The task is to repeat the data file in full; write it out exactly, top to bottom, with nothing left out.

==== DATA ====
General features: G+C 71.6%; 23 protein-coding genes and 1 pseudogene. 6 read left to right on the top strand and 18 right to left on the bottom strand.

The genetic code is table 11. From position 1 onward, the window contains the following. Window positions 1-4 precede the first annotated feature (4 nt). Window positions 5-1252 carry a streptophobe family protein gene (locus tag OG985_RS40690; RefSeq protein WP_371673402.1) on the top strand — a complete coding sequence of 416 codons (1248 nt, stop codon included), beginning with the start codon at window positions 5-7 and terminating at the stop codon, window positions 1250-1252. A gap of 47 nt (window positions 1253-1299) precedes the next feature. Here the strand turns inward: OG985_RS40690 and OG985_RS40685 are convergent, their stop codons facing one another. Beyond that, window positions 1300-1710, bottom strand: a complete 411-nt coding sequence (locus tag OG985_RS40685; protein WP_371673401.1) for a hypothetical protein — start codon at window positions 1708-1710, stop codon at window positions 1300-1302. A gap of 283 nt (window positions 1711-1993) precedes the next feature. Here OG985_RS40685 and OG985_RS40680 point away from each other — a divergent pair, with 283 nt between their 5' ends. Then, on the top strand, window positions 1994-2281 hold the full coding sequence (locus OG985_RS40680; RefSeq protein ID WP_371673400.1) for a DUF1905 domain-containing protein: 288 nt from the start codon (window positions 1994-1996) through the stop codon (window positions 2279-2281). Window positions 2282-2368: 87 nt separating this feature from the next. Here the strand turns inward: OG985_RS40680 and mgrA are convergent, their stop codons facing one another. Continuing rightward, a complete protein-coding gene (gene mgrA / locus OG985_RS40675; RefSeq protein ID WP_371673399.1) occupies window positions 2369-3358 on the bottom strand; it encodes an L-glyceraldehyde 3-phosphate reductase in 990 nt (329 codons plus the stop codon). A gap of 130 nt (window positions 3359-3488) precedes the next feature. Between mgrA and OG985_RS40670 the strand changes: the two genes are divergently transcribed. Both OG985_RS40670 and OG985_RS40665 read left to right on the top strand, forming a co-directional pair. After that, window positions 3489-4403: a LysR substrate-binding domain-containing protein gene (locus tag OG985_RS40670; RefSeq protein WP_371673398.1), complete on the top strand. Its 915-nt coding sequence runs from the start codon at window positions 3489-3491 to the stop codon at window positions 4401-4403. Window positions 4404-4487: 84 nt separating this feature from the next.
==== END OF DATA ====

General features: G+C 71.6%; 23 protein-coding genes and 1 pseudogene. 6 read left to right on the top strand and 18 right to left on the bottom strand.

The genetic code is table 11. From position 1 onward, the window contains the following. Window positions 1-4 precede the first annotated feature (4 nt). Window positions 5-1252 carry a streptophobe family protein gene (locus tag OG985_RS40690; RefSeq protein WP_371673402.1) on the top strand — a complete coding sequence of 416 codons (1248 nt, stop codon included), beginning with the start codon at window positions 5-7 and terminating at the stop codon, window positions 1250-1252. A gap of 47 nt (window positions 1253-1299) precedes the next feature. Here the strand turns inward: OG985_RS40690 and OG985_RS40685 are convergent, their stop codons facing one another. Beyond that, window positions 1300-1710, bottom strand: a complete 411-nt coding sequence (locus tag OG985_RS40685; protein WP_371673401.1) for a hypothetical protein — start codon at window positions 1708-1710, stop codon at window positions 1300-1302. A gap of 283 nt (window positions 1711-1993) precedes the next feature. Here OG985_RS40685 and OG985_RS40680 point away from each other — a divergent pair, with 283 nt between their 5' ends. Then, on the top strand, window positions 1994-2281 hold the full coding sequence (locus OG985_RS40680; RefSeq protein ID WP_371673400.1) for a DUF1905 domain-containing protein: 288 nt from the start codon (window positions 1994-1996) through the stop codon (window positions 2279-2281). Window positions 2282-2368: 87 nt separating this feature from the next. Here the strand turns inward: OG985_RS40680 and mgrA are convergent, their stop codons facing one another. Continuing rightward, a complete protein-coding gene (gene mgrA / locus OG985_RS40675; RefSeq protein ID WP_371673399.1) occupies window positions 2369-3358 on the bottom strand; it encodes an L-glyceraldehyde 3-phosphate reductase in 990 nt (329 codons plus the stop codon). A gap of 130 nt (window positions 3359-3488) precedes the next feature. Between mgrA and OG985_RS40670 the strand changes: the two genes are divergently transcribed. Both OG985_RS40670 and OG985_RS40665 read left to right on the top strand, forming a co-directional pair. After that, window positions 3489-4403: a LysR substrate-binding domain-containing protein gene (locus tag OG985_RS40670; RefSeq protein WP_371673398.1), complete on the top strand. Its 915-nt coding sequence runs from the start codon at window positions 3489-3491 to the stop codon at window positions 4401-4403. Window positions 4404-4487: 84 nt separating this feature from the next.